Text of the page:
divadp
May 24th, 2010, 01:45 PM
Thanks for your prompt reply.You make it sound re-assuringly simple.

I have an adsl internet connection through a wired modem/router (netgear) and I hoped to link the linux machine into this wired network as stage 1. I also have been given a netgear wireless router and I hoped that I could add this to the netgear router and only power it up when I wanted to work wirelessly with the laptop in the garden stage 2.

Have I confused myself by reading about samba? and command line instructions?

Is just buying a wireless modem/router going to save more in time than it will cost to buy (my time is cheap at the moment as I'm not working!)

D

bredman
May 24th, 2010, 01:49 PM
Everything that you learned for Windows networking is exactly the same for Linux networking, so you won't have to learn any new concepts.

Adding a Linux machine to a network is no more difficult than adding a Windows machine, with the exception of wireless. For most laptops, wireless should work immediately, for others you may have to ask for help. I know of very few types of hardware where it is very difficult to set up a wireless network.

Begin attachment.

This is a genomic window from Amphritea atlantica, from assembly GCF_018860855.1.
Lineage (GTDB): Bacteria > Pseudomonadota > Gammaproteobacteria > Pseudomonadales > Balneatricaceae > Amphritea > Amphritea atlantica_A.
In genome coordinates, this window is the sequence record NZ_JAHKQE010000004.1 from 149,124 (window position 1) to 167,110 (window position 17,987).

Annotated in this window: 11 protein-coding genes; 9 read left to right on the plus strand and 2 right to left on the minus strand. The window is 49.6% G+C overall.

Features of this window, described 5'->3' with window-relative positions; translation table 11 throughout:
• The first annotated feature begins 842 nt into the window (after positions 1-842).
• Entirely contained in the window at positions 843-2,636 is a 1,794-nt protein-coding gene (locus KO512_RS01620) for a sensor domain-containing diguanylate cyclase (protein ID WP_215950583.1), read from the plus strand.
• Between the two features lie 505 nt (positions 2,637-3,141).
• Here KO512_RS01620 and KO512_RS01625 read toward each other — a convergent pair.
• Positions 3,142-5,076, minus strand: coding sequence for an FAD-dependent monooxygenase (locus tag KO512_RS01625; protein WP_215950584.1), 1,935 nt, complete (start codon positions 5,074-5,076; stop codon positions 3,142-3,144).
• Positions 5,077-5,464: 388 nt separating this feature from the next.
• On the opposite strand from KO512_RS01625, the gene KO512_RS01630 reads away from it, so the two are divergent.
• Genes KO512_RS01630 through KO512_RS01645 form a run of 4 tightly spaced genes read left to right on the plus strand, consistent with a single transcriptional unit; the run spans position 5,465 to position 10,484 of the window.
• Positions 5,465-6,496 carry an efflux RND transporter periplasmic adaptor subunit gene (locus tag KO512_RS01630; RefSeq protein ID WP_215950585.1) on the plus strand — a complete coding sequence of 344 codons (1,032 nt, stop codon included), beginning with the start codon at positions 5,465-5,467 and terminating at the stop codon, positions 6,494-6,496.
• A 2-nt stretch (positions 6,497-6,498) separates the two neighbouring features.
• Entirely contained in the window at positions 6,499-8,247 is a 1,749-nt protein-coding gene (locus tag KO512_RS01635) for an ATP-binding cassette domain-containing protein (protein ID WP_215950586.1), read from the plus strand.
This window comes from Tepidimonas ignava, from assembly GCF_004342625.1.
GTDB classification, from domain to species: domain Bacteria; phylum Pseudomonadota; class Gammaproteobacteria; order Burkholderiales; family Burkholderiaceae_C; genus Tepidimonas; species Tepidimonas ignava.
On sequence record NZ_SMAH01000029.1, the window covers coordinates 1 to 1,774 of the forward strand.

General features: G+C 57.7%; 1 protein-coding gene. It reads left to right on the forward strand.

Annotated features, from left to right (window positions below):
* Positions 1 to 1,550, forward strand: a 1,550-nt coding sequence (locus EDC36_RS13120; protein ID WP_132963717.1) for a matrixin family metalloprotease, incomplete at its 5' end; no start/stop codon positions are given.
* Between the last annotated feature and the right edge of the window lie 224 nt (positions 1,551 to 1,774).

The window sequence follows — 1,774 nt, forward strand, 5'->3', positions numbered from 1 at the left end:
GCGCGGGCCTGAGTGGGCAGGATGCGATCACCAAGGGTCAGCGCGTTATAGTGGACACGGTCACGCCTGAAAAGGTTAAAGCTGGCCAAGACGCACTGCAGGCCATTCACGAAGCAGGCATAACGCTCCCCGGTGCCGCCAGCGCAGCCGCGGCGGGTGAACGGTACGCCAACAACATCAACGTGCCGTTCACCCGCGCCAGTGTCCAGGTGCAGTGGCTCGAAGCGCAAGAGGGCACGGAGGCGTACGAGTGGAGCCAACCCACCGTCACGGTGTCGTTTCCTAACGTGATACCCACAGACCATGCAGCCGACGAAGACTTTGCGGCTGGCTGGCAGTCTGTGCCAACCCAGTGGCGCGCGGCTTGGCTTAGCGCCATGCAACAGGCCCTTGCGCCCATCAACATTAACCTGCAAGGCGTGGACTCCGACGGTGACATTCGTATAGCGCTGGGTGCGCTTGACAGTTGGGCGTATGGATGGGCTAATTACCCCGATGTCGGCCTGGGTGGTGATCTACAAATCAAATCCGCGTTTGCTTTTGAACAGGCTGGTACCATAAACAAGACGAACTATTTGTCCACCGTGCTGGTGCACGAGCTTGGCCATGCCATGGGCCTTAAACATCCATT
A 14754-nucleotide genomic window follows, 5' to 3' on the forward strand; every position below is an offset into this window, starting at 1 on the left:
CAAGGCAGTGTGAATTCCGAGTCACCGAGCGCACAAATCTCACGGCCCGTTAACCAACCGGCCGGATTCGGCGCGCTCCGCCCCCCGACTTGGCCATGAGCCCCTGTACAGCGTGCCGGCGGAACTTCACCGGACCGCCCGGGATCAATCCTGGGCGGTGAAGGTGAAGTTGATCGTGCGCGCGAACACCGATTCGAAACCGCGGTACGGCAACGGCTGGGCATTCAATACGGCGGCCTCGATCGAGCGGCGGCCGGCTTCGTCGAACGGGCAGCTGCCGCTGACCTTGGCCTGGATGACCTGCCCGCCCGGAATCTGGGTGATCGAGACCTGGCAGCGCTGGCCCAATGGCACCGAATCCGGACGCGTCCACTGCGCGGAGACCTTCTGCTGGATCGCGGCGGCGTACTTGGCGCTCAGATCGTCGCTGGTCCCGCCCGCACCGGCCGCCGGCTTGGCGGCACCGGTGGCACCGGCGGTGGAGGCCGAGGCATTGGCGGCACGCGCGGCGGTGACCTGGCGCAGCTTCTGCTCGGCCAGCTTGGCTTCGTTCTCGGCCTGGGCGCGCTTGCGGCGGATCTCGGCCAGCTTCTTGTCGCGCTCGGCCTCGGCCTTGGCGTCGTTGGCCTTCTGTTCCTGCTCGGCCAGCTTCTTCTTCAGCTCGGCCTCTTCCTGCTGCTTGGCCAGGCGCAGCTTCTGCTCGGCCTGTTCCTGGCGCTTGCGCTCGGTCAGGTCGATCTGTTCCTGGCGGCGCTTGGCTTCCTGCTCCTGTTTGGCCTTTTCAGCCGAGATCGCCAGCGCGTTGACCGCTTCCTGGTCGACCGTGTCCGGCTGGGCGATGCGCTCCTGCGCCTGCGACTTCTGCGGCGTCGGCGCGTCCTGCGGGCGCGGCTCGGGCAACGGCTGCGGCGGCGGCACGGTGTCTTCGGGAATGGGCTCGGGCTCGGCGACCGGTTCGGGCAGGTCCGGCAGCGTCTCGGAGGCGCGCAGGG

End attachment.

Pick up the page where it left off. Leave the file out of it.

You started in the correct manner, it is easiest to test a wired network first and then move onto a wireless network.

You say that the Windows machines could not recognise the Linux machine on the wired network. This is because by default, a new machine does not expose any services on the network. You have to make something available for it to be seen. For example, in Ubuntu you can make a folder visible on the network by right-clicking on a folder and select "Sharing Options".

divadp
May 24th, 2010, 02:11 PM
I wasn't planning to set up the network now, however I did try setting my folder for sharing only to be told I needed the windows networks sharing service.

I would have thought this would be 'in the box' Do the developers read these threads do you think?

As I said every step is going to need a 'learning process' and I am a bit wary of stumbling down a path I might regret without planning ahead and reading up a bit.